Undersea Station: Ballast

Keeping an air filled structure on the sea-floor is more difficult than expected. Especially during the lowering process major difficulties occurred on previous stations. We can calculate about one kilo of weight (negative buoyancy) per liter of air inside the station (positive buoyancy). The dimensions are huge: imagine a space of 50 m² with a height of 2m, which equals 100 tons of counterweight. At the same time it has to be considered, that these weights have to be lifted again in the end of the mission. For ecological reasons we should find a way to leave the weights on the site and to use a material that would not harm the environment.

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Chinese Underwater Station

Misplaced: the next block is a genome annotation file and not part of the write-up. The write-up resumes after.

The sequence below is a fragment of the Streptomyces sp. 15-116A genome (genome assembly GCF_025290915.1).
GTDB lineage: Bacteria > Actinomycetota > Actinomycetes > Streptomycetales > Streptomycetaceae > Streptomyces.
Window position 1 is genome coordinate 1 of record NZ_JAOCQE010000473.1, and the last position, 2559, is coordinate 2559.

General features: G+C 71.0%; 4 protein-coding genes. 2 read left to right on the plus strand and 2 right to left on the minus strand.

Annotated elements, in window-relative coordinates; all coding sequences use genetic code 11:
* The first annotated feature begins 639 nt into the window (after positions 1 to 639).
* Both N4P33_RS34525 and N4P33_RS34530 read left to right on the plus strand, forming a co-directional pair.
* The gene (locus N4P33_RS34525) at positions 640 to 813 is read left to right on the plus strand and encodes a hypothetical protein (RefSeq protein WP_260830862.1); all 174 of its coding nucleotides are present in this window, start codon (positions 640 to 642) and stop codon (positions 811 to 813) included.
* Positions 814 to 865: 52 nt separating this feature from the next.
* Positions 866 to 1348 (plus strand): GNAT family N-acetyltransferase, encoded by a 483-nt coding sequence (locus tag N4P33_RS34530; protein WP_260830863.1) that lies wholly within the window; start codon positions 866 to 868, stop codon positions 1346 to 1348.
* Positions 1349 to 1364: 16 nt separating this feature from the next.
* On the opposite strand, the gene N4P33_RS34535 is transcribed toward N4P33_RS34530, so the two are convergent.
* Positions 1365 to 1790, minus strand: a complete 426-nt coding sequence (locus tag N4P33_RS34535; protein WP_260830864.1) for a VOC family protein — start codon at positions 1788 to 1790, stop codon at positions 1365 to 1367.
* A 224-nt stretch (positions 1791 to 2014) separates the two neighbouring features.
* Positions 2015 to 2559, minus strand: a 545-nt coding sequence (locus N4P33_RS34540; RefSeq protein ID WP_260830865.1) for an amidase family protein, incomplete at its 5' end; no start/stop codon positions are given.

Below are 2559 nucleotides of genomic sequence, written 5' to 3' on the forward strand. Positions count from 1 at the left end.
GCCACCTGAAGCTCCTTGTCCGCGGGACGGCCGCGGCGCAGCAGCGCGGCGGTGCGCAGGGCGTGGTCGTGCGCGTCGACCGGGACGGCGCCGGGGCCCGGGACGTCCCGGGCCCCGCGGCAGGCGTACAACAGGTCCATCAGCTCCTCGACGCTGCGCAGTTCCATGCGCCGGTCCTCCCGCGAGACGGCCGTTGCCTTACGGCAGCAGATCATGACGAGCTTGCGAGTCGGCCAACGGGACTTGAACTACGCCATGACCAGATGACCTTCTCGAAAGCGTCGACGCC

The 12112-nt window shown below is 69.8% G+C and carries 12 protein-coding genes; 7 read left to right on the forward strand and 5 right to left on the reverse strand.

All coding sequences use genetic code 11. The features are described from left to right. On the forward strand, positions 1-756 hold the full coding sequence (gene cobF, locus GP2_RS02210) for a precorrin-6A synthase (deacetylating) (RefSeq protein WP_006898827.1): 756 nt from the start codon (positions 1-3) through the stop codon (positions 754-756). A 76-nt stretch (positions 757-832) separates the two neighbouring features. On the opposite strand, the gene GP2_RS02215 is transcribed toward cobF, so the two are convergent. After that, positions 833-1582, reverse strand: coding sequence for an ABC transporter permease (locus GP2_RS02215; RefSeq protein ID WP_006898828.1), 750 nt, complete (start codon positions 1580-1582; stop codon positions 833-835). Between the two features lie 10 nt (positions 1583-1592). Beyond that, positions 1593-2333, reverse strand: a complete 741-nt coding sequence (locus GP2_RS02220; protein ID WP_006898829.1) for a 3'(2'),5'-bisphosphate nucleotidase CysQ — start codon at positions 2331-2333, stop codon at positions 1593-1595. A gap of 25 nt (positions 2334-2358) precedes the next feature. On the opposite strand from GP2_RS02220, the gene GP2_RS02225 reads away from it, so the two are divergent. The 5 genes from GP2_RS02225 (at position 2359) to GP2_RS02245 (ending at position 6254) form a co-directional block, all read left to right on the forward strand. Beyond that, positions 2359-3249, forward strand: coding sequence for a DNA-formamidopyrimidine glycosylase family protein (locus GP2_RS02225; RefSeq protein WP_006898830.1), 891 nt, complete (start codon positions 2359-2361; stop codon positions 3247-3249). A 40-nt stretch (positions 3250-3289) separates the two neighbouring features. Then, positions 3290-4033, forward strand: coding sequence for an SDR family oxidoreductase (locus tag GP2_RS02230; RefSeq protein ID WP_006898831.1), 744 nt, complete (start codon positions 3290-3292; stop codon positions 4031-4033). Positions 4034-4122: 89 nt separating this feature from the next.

lpg_tankOne of the reasons why the first generation of underwater stations came to an end in the 80’s was the conlusion that it is more effective to use decompression chambers on board of a support vessel instead of placing divers on the bottom of the sea. The oil industry just did not see any reason for undersea stations. Therefore it was surprising that China announced in 2012 that they planned to build an undersea mining station of 60 meters length Continue reading “Chinese Underwater Station”